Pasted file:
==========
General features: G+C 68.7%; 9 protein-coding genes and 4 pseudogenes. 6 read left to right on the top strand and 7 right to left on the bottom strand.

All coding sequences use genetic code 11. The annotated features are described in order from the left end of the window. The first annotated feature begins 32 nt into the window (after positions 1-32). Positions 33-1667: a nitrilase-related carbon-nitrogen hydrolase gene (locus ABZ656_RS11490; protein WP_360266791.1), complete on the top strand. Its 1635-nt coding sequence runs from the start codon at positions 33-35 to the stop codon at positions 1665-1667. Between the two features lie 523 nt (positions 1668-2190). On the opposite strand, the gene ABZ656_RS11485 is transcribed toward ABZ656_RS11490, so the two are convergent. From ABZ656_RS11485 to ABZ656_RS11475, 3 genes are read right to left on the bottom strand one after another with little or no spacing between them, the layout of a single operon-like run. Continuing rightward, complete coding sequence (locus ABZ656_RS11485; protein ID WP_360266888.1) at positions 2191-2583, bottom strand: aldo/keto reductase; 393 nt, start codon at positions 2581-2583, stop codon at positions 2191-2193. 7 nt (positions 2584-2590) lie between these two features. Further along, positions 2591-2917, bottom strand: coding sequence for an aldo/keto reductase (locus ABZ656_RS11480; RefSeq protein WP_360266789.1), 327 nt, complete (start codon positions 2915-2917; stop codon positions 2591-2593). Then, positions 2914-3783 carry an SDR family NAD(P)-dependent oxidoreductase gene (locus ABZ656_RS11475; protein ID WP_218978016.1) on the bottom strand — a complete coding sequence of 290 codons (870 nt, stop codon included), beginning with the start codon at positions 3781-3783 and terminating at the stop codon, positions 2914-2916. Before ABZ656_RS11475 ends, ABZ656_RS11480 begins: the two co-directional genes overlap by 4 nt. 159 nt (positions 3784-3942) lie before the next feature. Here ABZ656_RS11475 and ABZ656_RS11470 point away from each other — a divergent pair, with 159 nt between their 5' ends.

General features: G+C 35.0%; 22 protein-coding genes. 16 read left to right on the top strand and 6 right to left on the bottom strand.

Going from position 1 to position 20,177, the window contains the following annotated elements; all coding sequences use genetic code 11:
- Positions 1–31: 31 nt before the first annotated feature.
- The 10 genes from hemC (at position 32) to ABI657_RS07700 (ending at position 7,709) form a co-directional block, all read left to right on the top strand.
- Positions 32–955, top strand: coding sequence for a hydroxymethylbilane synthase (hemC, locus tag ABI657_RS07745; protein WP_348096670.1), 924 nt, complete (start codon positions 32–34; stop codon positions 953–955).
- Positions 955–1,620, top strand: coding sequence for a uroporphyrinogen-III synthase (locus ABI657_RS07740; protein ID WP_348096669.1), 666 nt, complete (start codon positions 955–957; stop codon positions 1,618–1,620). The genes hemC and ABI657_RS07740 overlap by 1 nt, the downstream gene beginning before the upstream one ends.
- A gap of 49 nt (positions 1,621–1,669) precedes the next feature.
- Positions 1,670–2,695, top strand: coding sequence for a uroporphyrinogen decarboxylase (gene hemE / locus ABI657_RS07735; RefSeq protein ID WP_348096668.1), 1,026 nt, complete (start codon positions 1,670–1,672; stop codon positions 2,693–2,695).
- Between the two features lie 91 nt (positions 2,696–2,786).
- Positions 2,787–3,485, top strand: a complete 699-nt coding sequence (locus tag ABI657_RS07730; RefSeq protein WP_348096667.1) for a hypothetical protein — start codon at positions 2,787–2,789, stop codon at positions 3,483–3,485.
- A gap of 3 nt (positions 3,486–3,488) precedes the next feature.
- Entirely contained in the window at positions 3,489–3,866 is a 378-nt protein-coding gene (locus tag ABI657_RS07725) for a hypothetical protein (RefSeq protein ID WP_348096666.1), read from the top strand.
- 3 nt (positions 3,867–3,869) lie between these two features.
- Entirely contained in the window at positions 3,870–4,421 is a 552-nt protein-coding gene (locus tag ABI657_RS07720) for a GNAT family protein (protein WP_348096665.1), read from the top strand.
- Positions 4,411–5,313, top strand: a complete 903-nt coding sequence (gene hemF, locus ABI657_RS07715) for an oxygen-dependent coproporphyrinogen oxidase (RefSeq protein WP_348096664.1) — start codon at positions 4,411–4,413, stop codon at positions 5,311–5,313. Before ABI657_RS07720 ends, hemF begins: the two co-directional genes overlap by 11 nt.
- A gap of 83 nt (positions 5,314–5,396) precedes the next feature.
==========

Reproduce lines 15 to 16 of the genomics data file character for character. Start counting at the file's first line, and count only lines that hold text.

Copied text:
- 3 nt (positions 3,867–3,869) lie between these two features.
- Entirely contained in the window at positions 3,870–4,421 is a 552-nt protein-coding gene (locus tag ABI657_RS07720) for a GNAT family protein (protein WP_348096665.1), read from the top strand.